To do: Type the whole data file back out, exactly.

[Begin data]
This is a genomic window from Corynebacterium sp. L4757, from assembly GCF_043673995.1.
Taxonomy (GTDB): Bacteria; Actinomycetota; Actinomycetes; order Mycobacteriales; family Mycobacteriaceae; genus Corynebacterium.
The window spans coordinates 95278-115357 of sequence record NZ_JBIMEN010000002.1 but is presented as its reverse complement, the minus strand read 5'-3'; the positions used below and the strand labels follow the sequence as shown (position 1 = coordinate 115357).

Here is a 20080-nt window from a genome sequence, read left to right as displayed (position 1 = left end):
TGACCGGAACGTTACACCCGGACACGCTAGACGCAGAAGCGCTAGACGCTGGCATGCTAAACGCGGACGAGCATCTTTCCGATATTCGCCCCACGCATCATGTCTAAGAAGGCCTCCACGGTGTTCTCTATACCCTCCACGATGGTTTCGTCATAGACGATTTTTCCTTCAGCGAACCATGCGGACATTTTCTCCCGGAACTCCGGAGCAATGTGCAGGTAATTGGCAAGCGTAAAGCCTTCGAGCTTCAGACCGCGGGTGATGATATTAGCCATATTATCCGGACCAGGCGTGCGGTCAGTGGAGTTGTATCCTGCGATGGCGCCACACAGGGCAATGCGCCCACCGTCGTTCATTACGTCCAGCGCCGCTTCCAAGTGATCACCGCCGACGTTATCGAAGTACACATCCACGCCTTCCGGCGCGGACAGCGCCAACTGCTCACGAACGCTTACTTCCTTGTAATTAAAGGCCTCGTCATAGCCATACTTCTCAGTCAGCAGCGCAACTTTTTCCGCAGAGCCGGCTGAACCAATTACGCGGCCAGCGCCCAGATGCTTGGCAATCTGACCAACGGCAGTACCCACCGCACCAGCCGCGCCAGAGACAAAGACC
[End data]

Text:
This is a genomic window from Corynebacterium sp. L4757, from assembly GCF_043673995.1.
Taxonomy (GTDB): Bacteria; Actinomycetota; Actinomycetes; order Mycobacteriales; family Mycobacteriaceae; genus Corynebacterium.
The window spans coordinates 95278-115357 of sequence record NZ_JBIMEN010000002.1 but is presented as its reverse complement, the minus strand read 5'-3'; the positions used below and the strand labels follow the sequence as shown (position 1 = coordinate 115357).

Here is a 20080-nt window from a genome sequence, read left to right as displayed (position 1 = left end):
TGACCGGAACGTTACACCCGGACACGCTAGACGCAGAAGCGCTAGACGCTGGCATGCTAAACGCGGACGAGCATCTTTCCGATATTCGCCCCACGCATCATGTCTAAGAAGGCCTCCACGGTGTTCTCTATACCCTCCACGATGGTTTCGTCATAGACGATTTTTCCTTCAGCGAACCATGCGGACATTTTCTCCCGGAACTCCGGAGCAATGTGCAGGTAATTGGCAAGCGTAAAGCCTTCGAGCTTCAGACCGCGGGTGATGATATTAGCCATATTATCCGGACCAGGCGTGCGGTCAGTGGAGTTGTATCCTGCGATGGCGCCACACAGGGCAATGCGCCCACCGTCGTTCATTACGTCCAGCGCCGCTTCCAAGTGATCACCGCCGACGTTATCGAAGTACACATCCACGCCTTCCGGCGCGGACAGCGCCAACTGCTCACGAACGCTTACTTCCTTGTAATTAAAGGCCTCGTCATAGCCATACTTCTCAGTCAGCAGCGCAACTTTTTCCGCAGAGCCGGCTGAACCAATTACGCGGCCAGCGCCCAGATGCTTGGCAATCTGACCAACGGCAGTACCCACCGCACCAGCCGCGCCAGAGACAAAGACC